But then the outlook became considerably less rosy for the states, as the Justices’ focus shifted to why, as a practical matter, police can’t just go ahead and get a warrant if they want a DUI suspect to be tested. Kagan asked attorney Thomas McCarthy, representing North Dakota, to assume that police could get a warrant within ten or fifteen minutes of applying. If that were true, she queried, why exactly would the state have to forge ahead without one?
Breyer pointed out that Kagan’s hypothetical scenario is in fact reality in some western states. According to a brief filed by a group of criminal defense lawyers in support of the drivers, the wait time for a warrant is five minutes in Wyoming, and fifteen in Montana. In North Dakota, McCarthy told the Justices, the process takes longer: the wait may take between thirty and sixty minutes in larger cities, but even more time in the more rural areas. McCarthy blamed the longer wait times on “a lack of resources and manpower,” but Justice Sonia Sotomayor was unmoved. “So that excuses you from a constitutional requirement?” she asked McCarthy. Even though other places might be able to speed up the process, she inquired skeptically, “we give a pass to North Dakota because it doesn’t want to?”
Kennedy summarized the quandary facing the Court bluntly: “We find that modern technology allows, in some States, both sparsely populated and heavily populated, to get a warrant in fifteen minutes.” However, he continued, North Dakota and Minnesota are telling the Court that getting a warrant “takes too long.” In a thoroughly exasperated tone, Kennedy cautioned McCarthy that he was “asking for an extraordinary exception” to the warrant requirement.
Keena, arguing for Minnesota, had an equally tough time. Once again, the Justices focused on the breath test. But this time they zeroed in on the fact that breath tests are usually done at the police station, rather than on the side of the road. Even if a breath test is not particularly invasive, the Justices repeatedly asked, what harm could come from seeking a warrant during the time it takes to drive the suspect to the police station? The Justices pressed Keena to explain the practical effects of such a rule. But they did not seem to regard her response – that a warrant is not especially useful for breath tests, because there is no way to force someone to take a breath test – as particularly convincing.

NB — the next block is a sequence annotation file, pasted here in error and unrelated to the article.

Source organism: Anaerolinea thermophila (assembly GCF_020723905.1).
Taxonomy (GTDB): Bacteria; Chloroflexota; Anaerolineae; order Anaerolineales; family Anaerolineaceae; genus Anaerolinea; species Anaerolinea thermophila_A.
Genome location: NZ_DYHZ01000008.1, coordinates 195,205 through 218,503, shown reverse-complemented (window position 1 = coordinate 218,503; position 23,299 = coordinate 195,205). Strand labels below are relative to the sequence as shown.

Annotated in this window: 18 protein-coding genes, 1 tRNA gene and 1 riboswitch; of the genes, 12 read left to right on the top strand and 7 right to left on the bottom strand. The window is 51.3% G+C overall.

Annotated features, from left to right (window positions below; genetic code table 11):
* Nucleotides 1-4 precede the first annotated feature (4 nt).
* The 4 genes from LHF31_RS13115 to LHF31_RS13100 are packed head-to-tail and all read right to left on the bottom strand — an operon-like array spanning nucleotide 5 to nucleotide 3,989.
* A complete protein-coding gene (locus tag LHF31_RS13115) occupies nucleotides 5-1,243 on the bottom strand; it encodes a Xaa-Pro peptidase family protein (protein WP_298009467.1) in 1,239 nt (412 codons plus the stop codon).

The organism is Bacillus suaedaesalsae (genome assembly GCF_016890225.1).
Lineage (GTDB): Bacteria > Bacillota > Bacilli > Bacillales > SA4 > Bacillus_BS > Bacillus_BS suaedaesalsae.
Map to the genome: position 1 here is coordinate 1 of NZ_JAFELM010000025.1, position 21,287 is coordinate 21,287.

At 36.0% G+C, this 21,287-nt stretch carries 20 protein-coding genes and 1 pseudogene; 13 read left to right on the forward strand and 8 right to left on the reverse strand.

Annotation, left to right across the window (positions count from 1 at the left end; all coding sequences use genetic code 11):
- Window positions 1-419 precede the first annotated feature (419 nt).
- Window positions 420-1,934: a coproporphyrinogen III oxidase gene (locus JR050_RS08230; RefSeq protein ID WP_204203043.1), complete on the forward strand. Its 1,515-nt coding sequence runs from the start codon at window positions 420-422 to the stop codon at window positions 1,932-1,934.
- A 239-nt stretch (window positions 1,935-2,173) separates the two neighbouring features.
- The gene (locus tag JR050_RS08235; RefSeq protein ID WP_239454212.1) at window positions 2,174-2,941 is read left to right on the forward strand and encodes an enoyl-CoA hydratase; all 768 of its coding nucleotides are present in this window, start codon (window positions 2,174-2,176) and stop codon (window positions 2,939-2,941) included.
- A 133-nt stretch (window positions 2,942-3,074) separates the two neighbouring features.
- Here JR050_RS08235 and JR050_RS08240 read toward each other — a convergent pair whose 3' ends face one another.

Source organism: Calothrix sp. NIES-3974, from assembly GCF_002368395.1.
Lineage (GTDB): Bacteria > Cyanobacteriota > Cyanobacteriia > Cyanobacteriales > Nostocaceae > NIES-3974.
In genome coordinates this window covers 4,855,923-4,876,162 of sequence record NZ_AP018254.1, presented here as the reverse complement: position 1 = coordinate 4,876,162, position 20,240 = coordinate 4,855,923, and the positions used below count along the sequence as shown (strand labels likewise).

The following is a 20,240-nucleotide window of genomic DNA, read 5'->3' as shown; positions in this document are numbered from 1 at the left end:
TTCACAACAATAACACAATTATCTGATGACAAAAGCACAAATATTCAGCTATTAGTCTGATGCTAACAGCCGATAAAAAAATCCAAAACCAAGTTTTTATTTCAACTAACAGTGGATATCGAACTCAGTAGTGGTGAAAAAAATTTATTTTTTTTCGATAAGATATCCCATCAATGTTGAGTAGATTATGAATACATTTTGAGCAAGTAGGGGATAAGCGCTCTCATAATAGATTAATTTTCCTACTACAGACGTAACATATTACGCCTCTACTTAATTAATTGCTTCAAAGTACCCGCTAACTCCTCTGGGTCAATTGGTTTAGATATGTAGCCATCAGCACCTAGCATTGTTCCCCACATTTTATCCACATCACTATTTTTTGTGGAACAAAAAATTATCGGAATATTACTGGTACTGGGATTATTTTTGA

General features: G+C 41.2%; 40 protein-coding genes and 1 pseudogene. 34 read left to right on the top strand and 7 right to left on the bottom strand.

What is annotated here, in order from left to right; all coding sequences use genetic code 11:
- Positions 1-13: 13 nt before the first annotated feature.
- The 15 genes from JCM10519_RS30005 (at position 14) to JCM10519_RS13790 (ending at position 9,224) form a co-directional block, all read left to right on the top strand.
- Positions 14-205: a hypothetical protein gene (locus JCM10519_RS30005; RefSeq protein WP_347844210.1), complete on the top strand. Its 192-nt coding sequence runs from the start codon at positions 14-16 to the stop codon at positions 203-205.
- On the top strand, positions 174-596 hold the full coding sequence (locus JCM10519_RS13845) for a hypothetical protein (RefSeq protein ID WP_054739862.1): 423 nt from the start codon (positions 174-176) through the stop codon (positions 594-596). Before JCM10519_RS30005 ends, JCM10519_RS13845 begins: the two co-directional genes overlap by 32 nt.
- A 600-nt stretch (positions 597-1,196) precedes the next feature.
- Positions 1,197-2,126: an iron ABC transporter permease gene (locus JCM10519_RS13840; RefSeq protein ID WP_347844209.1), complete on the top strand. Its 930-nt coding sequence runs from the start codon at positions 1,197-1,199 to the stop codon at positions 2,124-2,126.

Sotomayor offered a solution: once police have obtained a warrant, a driver who refuses to take the test can be charged with obstruction of justice. But Keena rejected that idea. She explained that, when a driver is convicted of obstruction of justice rather than on drunk-driving charges, prosecutors cannot use that conviction to enhance a later DUI charge. Sotomayor was adamant, responding (in so many words) that such a result would be Minnesota’s choice, and Minnesota’s problem.
Arguing on behalf of the United States, Deputy Solicitor General Ian Gershengorn tried to turn the case around. He emphasized that, “in the real world,” warrants are not available twenty-four hours a day, seven days a week. If the Court were nonetheless to assume that they are, he warned, “there is a serious risk that” evidence will be lost in the places where it takes longer to get a warrant.
The Court returned once again to the idea of a distinction, for Fourth Amendment purposes, between blood and breath tests. Gershengorn agreed that the privacy concerns associated with a breath test are “substantially smaller” than with a blood test. Having said that, though, Gershengorn reiterated that blood tests are also “critically important” for police and prosecutors. But after today’s argument, blood tests without a warrant may be a lost cause. The only real question may be whether enough Justices are convinced that, even if a breath test is only minimally invasive, warrants are easy enough to obtain that they should be required anyway. North Dakota, Minnesota, and the ten other states that also impose criminal penalties on drivers who refuse blood-alcohol tests will be waiting anxiously for the answer to that question.
Source: Amy Hart – SCOTUS Blog